The influence of interference by hemolysis, icterus and lipemia on the results of routine chemistries may lead to wrong interpretations. On Synchron LX-20 instruments (Beckman Coulter) serum or plasma indices can be used as reliable semi-quantitative measures of the magnitude of such interference. In an article recently published in this journal, we presented the results of a multicenter study carried out in Dutch hospitals in which we determined cutoff indices for analytes above which analytically significant interference exists. Clinically significant interference cutoff indices were also derived for these analytes. In this article, we describe the handling of patient samples with clinically significant interference by hemolysis, icterus or lipemia. We investigated several possible approaches for correction of the result: dilution of the interference; mathematical correction in the case of hemolysis; treatment with ferrocyanide to destroy bilirubin; and removal of lipids in lipemic patient samples. We concluded, that mathematical correction of potassium or lactate dehydrogenase results in hemolytic samples can only be carried out if intravascular hemolysis is ruled out. Hemoglobin quantification in serial patient samples, combined with measurement of haptoglobin, represents a useful tool to rule out in vivo hemolysis. We derived an algorithm for this situation. We do not simply recommend mathematical correction, unless it is clinically acceptable. We present formulas for potassium and lactate dehydrogenase: corrected potassium=measured potassium–(hemolytic index increment×0.14); corrected lactate dehydrogenase=measured lactate dehydrogenase–(hemolytic index increment×75). The dilution studies indicated that dilution is only applicable for bilirubin, C-reactive protein and iron. The results of treatment with ferrocyanide were poor, and we do not recommend this method. Removal of lipids using high-speed centrifugation or LipoClear (StatSpin Inc.), a non-toxic and non-ionic polymer, is a very effective approach, although C-reactive protein, creatine kinase-MB (CK-MB) and cholesterol cannot be removed using LipoClear. For all interferants (hemoglobin, bilirubin, lipids), relatively simple algorithms are derived that can easily be implemented in the clinical laboratory.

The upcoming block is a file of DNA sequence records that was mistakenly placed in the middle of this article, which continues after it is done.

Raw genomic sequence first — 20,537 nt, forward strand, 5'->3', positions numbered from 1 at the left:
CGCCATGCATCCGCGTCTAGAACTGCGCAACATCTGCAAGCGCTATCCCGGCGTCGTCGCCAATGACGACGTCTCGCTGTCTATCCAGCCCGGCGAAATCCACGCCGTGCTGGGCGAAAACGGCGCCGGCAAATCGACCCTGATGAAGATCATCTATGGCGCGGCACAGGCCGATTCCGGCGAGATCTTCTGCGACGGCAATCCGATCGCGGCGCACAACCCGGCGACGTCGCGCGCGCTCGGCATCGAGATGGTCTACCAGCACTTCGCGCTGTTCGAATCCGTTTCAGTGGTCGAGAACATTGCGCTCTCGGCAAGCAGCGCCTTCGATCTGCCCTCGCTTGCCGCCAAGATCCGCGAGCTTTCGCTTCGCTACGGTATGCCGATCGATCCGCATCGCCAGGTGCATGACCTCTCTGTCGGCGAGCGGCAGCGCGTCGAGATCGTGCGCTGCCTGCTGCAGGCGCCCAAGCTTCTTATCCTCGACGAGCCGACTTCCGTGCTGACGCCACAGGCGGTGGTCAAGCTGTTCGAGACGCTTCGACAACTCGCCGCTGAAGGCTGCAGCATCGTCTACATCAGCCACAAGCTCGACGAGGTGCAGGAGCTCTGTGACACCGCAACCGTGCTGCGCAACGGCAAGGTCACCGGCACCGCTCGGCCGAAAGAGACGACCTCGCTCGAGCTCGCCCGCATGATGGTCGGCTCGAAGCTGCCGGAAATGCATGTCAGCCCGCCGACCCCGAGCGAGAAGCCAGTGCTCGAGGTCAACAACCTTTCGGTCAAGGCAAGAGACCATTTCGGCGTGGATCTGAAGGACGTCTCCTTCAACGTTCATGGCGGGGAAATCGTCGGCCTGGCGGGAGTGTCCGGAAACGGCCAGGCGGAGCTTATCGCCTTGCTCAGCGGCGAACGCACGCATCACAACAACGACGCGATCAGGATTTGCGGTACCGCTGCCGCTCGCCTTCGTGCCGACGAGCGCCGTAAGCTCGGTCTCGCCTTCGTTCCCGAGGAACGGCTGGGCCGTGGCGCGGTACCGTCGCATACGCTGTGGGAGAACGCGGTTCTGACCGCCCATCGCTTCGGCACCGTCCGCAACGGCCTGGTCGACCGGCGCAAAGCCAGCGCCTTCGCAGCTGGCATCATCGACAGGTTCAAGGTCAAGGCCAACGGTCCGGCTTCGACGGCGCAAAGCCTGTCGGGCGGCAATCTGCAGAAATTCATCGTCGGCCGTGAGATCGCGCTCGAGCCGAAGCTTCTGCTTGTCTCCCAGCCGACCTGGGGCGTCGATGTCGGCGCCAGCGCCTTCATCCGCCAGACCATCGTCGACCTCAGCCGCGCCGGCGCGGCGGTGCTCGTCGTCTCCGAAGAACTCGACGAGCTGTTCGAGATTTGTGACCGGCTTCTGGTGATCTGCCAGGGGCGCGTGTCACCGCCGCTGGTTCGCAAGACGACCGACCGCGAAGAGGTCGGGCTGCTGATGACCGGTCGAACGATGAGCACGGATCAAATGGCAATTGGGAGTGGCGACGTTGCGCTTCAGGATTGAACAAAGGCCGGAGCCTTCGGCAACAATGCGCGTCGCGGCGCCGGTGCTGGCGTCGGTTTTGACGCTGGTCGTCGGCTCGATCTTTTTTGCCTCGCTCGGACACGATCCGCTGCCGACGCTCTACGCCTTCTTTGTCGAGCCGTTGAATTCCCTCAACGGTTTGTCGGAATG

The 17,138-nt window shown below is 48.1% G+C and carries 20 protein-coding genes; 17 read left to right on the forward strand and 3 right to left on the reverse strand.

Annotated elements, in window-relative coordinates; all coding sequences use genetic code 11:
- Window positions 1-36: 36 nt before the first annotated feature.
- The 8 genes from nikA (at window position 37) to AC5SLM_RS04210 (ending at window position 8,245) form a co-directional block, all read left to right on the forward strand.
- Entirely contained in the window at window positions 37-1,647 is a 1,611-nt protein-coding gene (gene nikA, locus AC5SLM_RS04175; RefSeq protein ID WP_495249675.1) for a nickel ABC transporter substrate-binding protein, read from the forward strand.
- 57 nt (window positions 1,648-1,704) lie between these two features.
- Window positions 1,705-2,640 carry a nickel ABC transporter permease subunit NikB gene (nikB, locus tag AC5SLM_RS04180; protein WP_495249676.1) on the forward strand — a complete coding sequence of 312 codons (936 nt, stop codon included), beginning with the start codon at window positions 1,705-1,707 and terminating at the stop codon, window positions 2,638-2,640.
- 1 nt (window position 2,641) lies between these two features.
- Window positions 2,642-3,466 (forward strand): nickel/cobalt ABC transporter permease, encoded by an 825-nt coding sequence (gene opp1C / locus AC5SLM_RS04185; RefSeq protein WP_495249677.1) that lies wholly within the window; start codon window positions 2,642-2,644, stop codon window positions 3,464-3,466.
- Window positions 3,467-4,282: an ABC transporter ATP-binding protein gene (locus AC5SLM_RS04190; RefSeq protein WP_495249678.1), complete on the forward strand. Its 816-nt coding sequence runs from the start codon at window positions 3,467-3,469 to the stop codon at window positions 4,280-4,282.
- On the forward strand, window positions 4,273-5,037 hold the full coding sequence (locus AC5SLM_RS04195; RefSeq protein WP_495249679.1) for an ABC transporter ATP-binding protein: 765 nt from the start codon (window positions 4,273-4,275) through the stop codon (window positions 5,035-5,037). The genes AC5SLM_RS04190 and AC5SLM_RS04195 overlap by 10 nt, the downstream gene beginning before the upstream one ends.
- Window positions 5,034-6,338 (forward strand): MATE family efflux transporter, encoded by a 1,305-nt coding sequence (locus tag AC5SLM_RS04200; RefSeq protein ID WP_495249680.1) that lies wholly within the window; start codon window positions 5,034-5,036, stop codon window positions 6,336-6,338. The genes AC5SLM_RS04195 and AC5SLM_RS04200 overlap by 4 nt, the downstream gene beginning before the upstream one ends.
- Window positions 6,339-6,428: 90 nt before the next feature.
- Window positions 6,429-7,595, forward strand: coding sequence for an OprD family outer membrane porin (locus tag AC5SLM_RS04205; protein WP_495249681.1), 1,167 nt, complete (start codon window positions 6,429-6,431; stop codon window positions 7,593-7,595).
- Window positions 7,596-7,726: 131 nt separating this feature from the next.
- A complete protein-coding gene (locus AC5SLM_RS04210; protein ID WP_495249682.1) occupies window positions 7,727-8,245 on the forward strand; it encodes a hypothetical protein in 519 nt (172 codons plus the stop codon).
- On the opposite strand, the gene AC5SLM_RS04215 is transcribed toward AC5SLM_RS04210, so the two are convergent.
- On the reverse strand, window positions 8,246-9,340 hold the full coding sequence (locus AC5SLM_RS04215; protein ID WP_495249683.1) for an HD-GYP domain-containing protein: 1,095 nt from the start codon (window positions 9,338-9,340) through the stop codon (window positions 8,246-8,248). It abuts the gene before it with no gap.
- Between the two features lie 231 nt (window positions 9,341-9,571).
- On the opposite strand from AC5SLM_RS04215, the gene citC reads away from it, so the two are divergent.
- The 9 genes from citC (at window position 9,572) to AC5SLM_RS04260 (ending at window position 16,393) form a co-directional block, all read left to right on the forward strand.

Clin Chem Lab Med 2007;45:114–9.

Abstract

Background: In the region Limburg (The Netherlands) almost all of the five participating laboratories use a different immunoassay platform to determine thyroid stimulating hormone (TSH) and free thryoxine (FT4). With the frequent transfer of patients within the region, harmonization of test result interpretation is necessary. In this study, we investigated dysthyroxinemia classification between participating laboratories and developed procedures for improvement.

Methods: Two ring surveys with an interval of 2 years were performed. Four patient groups (n=100) with different dysthyroxinemia classification were based on biochemical results of the Autodelphia analyzer. Samples were tested in five participating laboratories. In each group the percentage of patients classified with dysthyroxinemia was calculated and differences were analyzed by the Fisher’s exact test.

Results: After the first survey, the percentage of patients with hyperthyroxinemia was more than 20% lower in three laboratories compared to the other two. Bhattacharya analysis revealed that the upper reference limit of FT4 was 20%–30% too high in two laboratories. Adjustments of reference ranges appeared to be effective in the second survey. The third laboratory reported significantly lower percentages of patients with hyperthyroxinemia in the second survey. New FT4 reference ranges were determined for this laboratory, resulting in adequate classification of hyperthyroxinemia.

Conclusions: This study illustrates the potential of a multicenter evaluation of dysthyroxinemia in a biochemical-defined patient cohort. In particular, classification of hyperthyroxinemia differed between laboratories. Adjustments of reference ranges resulted in better agreement of dysthyroxinemia classification. Even using internal and external quality assurance programs, application of multicenter ring surveys is advised to prevent inadequate reference ranges.